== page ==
In 1985, the rivalry between the army and Nimeiri’s State Security Organization (SSO) went as far up as the deputy commander in chief. Within two days of the army leadership’s decision to "side with the people" on 6 April, it was able to swiftly and bloodlessly occupy the SSO headquarters and dismantle the organisation.
It also dissolved the ruling party and prevented Nimeiri from returning to Sudan. The result was a relatively smooth transition to multi-party democracy one year later, although by seizing control of the uprising, the military leadership was also able to suppress a number of its more radical aspirations.
On 8 April 34 years later, it is the lower echelons of the military that are confronting the regime’s parallel security force in the streets, and it does not appear that the results will necessarily be as decisive or as immediate.
These events follow the ultimatum issued to the army leadership on 6 April by an organisation referring to itself as "The Honourable of the Armed Forces" which declared that if the high command did not align itself with the popular uprising in 24 hours, officers, NCOs and troops would take to the streets in their official military clothing in support of the revolution.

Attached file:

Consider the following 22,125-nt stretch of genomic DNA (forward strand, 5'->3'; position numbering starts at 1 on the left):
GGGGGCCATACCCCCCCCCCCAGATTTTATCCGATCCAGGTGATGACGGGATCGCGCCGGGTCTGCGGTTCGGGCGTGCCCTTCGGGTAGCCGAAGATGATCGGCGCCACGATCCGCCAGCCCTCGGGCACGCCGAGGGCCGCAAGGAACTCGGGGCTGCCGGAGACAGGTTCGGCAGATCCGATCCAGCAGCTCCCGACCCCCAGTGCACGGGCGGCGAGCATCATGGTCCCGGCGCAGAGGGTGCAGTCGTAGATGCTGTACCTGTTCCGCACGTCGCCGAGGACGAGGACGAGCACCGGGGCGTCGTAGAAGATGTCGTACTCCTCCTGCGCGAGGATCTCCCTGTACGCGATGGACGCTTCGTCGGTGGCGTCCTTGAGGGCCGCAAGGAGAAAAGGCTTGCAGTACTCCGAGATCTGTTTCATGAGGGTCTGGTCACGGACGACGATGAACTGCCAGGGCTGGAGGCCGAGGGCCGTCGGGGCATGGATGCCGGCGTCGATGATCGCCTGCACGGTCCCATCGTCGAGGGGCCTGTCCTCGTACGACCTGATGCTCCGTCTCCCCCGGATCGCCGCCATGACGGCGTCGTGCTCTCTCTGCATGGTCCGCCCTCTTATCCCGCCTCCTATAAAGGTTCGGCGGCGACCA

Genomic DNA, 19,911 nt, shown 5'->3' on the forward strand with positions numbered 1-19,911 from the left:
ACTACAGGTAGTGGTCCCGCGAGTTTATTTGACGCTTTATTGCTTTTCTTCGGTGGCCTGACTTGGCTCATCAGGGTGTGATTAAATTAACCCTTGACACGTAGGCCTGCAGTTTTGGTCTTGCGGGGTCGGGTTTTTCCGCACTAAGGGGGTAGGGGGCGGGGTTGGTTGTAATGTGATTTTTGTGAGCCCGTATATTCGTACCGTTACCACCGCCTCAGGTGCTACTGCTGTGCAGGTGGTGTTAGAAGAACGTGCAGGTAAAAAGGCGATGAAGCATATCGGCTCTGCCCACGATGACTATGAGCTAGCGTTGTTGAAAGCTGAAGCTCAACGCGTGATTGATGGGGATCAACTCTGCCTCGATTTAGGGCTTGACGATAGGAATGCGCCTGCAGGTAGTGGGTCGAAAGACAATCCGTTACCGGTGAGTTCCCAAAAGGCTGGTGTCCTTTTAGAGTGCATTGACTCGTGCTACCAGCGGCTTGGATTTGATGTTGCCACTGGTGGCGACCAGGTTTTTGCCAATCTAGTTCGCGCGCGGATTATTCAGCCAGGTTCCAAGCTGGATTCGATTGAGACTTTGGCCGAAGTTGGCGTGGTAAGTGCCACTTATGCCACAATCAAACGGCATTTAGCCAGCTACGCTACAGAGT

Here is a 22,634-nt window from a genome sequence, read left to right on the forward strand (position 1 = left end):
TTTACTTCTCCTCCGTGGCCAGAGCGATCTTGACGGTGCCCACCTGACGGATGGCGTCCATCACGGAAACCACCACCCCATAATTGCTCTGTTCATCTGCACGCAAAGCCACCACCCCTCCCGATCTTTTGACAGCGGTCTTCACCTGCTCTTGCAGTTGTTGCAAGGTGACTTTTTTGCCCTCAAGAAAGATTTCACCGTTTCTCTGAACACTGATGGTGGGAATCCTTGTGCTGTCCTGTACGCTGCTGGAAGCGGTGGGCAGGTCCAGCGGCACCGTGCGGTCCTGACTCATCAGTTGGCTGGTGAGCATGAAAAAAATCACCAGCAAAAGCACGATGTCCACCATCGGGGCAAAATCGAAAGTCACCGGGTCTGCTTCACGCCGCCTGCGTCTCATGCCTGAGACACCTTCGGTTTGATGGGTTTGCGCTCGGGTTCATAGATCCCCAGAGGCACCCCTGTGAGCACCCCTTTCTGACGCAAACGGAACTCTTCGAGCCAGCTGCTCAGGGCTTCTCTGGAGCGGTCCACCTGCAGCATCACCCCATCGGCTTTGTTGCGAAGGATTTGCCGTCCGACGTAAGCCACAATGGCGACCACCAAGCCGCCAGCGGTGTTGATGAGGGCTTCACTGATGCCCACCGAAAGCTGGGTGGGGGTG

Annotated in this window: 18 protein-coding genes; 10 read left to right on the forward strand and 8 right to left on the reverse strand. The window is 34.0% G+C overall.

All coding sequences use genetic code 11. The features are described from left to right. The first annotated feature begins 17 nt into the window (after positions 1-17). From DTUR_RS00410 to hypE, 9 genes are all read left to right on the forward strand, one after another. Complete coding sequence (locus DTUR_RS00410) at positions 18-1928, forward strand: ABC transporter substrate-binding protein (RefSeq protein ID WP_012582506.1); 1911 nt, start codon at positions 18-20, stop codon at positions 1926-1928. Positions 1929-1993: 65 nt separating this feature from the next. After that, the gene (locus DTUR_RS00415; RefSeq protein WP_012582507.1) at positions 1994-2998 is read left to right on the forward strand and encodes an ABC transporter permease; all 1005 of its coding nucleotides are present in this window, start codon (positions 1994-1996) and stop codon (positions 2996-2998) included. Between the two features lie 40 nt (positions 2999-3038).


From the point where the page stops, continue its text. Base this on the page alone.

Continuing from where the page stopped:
There are precedents for political formations in the military rebelling against the high command. However, these occurred during the coups of 1969 and 1989 when ideological cells within the military - the original Free Officer Organisation, in the first instance – overthrew the very democracies the first two popular uprisings of 1964 and 1985 had brought about.
A different transition of power
If a revolt against the military leadership were to break out now with popular mobilisation at its peak, a very different transition of power might result, and potentially a much more intense conflict with the other security forces.
The uprising of the young army officers reflects the generational cleavages of the uprising as a whole, during which youthful voices have called for a more radical transition from the existing social order.
From the perspective of Sudan’s democrats, the risk is that either the current leadership or a new force within the military may, in the name of "siding with the people", hijack the transition so as to preserve the privileges that have accrued to the army over 30 years of authoritarian rule.
The actions of the Egyptian military subsequent to the Arab Spring serve as a warning here. Hopefully the example set by the last two uprisings in 1964 and 1985 will mitigate against such a possibility.
The views expressed in this article belong to the author and do not necessarily reflect the editorial policy of Middle East Eye.